…. Post Script: Ms Sherry Rehman has just been appointed as the new Pakistani ambassador to the US. Her known views on Afghanistan mirror that of the Pakistan Army, especially regarding giving a prominent role to Siraj Haqqani network and Mullah Omar in any future Afghan settlement. The military establishment has clearly prevailed over Asif Zardari in this round. What remains to be seen is whether he will still be around for next .
To read complete article » OUT LOOK » Daily Times (DT)

Human Rights commission of Pakistan (HRCP): Proposed Local Government System in Sindh – Combining elements of 1979 & 2001 Ordinances/ Acts

Background

Democratic governance is among one of the major concerns of the Human Rights Commission of Pakistan. HRCP believes that an important aspect of democracy is governance at the local level. In Sindh, the issue of local government has caused deep divisions among the stakeholders, particularly in Karachi, Sindh,  and led to the hardening of positions. This issue also demands urgency of settlement as the current arrangement, put in place through an Ordinance, will end on November 11, 2011. HRCP’s recent fact-finding into the causes of violence in Karachi indicated that the primary reason is a war of turf over who controls the city.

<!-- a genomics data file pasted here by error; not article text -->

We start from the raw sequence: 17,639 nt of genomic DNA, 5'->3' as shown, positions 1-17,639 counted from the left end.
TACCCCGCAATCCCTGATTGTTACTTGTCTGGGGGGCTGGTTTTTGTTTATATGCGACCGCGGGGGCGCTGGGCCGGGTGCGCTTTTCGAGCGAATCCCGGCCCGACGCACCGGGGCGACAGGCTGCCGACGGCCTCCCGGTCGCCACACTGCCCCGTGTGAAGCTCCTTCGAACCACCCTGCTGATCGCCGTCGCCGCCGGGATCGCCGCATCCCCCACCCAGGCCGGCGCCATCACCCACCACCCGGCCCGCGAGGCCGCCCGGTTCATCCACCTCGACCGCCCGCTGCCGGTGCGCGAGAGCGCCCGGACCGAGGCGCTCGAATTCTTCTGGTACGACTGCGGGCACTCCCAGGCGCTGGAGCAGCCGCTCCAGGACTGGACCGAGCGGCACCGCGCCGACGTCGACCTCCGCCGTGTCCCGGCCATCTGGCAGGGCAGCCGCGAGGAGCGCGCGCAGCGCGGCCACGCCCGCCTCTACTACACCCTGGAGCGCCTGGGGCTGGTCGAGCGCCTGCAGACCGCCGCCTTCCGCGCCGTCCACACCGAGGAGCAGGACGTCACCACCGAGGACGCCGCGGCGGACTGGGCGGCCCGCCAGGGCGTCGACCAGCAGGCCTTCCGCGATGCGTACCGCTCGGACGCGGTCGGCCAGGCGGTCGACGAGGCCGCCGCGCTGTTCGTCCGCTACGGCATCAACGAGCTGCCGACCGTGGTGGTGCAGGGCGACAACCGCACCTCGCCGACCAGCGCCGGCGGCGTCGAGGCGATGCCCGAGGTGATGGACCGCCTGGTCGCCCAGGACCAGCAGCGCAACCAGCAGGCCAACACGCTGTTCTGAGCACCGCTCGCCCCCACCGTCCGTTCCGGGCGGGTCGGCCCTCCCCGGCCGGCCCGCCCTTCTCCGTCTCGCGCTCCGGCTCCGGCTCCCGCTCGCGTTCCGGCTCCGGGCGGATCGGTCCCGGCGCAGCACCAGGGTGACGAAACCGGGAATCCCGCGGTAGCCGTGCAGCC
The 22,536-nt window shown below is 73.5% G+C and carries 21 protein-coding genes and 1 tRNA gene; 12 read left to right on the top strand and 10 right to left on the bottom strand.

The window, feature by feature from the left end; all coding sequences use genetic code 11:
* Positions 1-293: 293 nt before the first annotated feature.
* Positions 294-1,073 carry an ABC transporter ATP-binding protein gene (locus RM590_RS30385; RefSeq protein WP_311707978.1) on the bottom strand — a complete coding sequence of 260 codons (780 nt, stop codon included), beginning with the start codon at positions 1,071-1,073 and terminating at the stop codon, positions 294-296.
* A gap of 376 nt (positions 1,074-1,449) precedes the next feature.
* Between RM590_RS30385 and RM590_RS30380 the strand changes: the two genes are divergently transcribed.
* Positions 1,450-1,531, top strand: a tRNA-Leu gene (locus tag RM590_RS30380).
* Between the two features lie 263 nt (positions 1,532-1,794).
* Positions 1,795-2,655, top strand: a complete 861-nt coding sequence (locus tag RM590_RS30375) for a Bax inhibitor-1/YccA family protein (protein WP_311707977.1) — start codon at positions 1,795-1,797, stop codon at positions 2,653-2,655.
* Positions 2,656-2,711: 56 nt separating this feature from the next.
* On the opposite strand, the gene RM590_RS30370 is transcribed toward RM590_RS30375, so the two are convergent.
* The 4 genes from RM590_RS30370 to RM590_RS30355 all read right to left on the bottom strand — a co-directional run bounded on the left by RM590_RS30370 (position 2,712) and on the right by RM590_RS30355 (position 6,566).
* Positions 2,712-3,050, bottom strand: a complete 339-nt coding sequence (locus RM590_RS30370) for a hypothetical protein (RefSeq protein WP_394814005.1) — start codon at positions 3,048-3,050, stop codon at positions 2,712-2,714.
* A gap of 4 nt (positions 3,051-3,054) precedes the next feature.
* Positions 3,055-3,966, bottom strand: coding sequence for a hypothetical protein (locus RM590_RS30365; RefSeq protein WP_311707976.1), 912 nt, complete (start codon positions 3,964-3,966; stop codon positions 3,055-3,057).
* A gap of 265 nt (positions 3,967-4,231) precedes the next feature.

Continue reading Human Rights commission of Pakistan (HRCP): Proposed Local Government System in Sindh – Combining elements of 1979 & 2001 Ordinances/ Acts

Is Pakistan collapsing – by S Akbar Zaidi